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Are 10 inch and 11 inch calves too small?

Should you be concerned about having 11 inch calves?
Written By  James Jackson
Last Updated on 13th January 2022
Close up of a skinny woman's 11 inch calves

9 inches, 10 inches, and 11 inches are all well below average in terms of calf girth. But is that a bad thing?

If the size of your calves is indicative of you being underweight, then it's bad.

However, if you're of a healthy body weight and just so happen to have genetically skinny calves, then you don't have anything to be worried about (although 9 inch calves are very small indeed).

This guide will also show you how to grow your calves naturally if you'd like to make them bigger.

See How Your Calves Compare:

Are 10 inch calves too small?

A woman with 10 inch calves looking in the mirror

Yes, 10 inch calves are very small. In fact, they're around 5.5 inches smaller than average for men and women alike!

Even when you see someone with small lower legs, it's unlikely that their calves are actually 10 inches.

The only adults (many children have 10 inch calves at various stages of their development, and that's not a problem) who have 10 inch calves are those with anorexia. [1] So if you're suffering from body image issues, then you should definitely seek help and talk to a medical professional.

How about 11 inch calves?

A woman looking upset because her body is so skinny

11 inch calves are definitely a lot smaller than normal. However, they aren't necessarily too small, providing that you're of a healthy body weight.

A number of people (mainly women) have 11 inch upper arms. So considering that the arms and calves are often similarly sized, having 11 inch calves isn't necessarily a bad thing.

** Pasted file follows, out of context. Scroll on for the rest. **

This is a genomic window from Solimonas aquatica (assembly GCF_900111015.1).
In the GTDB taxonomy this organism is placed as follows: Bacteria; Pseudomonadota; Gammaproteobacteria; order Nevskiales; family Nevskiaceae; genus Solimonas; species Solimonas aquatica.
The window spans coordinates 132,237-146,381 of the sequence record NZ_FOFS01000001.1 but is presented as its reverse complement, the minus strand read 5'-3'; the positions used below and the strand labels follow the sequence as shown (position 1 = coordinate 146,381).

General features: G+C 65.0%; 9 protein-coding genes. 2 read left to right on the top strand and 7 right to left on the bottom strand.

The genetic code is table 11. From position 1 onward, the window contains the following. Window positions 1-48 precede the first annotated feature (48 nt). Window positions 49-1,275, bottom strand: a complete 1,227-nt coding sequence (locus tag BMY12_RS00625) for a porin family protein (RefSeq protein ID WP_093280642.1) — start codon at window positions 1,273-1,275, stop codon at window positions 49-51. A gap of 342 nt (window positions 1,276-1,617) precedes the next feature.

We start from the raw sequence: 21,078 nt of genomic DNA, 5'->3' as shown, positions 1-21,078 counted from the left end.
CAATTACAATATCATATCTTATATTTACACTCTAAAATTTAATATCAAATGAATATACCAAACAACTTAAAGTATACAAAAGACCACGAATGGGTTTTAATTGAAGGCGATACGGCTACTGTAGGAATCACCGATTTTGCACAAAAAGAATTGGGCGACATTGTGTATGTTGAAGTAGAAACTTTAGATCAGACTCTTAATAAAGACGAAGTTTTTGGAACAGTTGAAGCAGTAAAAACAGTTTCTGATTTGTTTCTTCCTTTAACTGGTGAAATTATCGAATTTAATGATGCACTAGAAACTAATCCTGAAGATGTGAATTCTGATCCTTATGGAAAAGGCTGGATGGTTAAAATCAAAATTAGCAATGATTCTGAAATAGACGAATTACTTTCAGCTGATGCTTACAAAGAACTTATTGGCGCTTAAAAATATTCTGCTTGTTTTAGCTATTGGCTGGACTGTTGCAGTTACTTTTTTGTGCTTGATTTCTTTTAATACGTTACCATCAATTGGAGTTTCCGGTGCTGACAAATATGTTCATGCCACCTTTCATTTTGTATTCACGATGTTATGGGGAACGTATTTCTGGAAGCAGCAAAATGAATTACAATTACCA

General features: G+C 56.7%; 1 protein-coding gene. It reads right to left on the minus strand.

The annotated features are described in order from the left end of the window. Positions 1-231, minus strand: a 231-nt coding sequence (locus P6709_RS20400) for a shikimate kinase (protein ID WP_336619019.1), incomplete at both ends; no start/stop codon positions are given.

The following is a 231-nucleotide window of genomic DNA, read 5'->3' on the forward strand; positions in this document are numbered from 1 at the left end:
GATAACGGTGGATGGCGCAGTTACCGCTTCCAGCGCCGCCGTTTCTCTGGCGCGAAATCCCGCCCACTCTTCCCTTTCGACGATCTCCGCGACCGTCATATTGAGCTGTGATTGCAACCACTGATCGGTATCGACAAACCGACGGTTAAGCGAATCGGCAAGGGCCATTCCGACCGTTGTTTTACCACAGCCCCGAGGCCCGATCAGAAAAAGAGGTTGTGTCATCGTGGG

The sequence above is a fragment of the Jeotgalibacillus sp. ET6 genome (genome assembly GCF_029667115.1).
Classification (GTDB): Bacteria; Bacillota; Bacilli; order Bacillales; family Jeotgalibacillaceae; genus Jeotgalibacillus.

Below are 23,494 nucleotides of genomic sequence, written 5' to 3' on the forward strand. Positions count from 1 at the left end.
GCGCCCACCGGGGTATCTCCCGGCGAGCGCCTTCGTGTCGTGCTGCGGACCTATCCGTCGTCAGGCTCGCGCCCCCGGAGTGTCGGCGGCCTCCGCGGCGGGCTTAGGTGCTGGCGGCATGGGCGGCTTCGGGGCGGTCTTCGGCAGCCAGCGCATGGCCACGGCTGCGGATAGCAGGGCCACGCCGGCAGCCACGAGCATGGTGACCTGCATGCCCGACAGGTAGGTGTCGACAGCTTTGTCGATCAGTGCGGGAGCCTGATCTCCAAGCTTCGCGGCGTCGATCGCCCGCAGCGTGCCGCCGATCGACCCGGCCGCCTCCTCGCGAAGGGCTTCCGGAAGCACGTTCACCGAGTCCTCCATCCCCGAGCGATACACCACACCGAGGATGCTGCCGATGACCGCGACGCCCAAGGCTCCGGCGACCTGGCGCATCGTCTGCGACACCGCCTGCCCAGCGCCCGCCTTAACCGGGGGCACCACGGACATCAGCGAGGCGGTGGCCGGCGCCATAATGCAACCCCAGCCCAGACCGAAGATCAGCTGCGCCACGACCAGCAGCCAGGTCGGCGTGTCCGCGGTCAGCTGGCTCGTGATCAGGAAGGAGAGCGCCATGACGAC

The main reason that many people have bigger calves than arms is that their calves have to perform more work (namely, carrying their body around) on a daily basis.

Of course, for a muscle that's so active, 11 inches is a very small circumference measurement indeed. Yet, if you're a female with a slim build and a relatively low body fat level, then it's possible that you'll naturally have 11" calves.

How can you increase your 10 and 11 inch calves?

A woman working her legs at the gym

Resistance training is the most effective way to stimulate calf growth. But you needn't go to the gym to train your calves.

Using a step at home, you can effectively grow your calves by using your body weight as resistance during standing calf raises.

Yes, your calves are already used to carrying your body around for prolonged periods of time, but not in the way that they have to during calf raises.

Eating in a small calorie surplus and consuming enough protein will also make it easier to build your calves beyond the 11 inch mark.

There's no need to stuff your face, but slowly increasing your body weight by eating a bit more will give your calves the fuel that they need to accumulate lean muscle mass.

Conclusion: Should you be worried about having 10 and 11 inch calves?

An upset woman sat on the floor

Having 10 inch calves and 11 inch calves isn't a problem of aesthetics, but it could be a problem if it's indicative of health issues such as you being underweight.

Additionally, elderly people may have 11" calves due to age-related muscle loss.

Proven lifestyle changes such as the implementation of a resistance training program and a healthier diet can help you to gain lean muscle and make your calves stronger.

References

  1. Hosseini SA, Padhy RK. Body Image Distortion. [Updated 2021 Sep 9]. In: StatPearls [Internet]. Treasure Island (FL): StatPearls Publishing; 2022 Jan-. Available from: https://www.ncbi.nlm.nih.gov/books/NBK546582/
  2. What Is My BMI? (2021, November 24). Centers for Disease Control and Prevention. https://www.cdc.gov/healthyweight/assessing/bmi/adult_bmi/english_bmi_calculator/bmi_calculator.html
James Jackson
James Jackson is a personal trainer who uses his expertise in strength and conditioning to create helpful workout tutorials that show fitness enthusiasts how to build muscle while staying safe in the gym. He draws on the latest sports science data as well as tried and tested training techniques to get the best results for his clients without them having to live in the gym.
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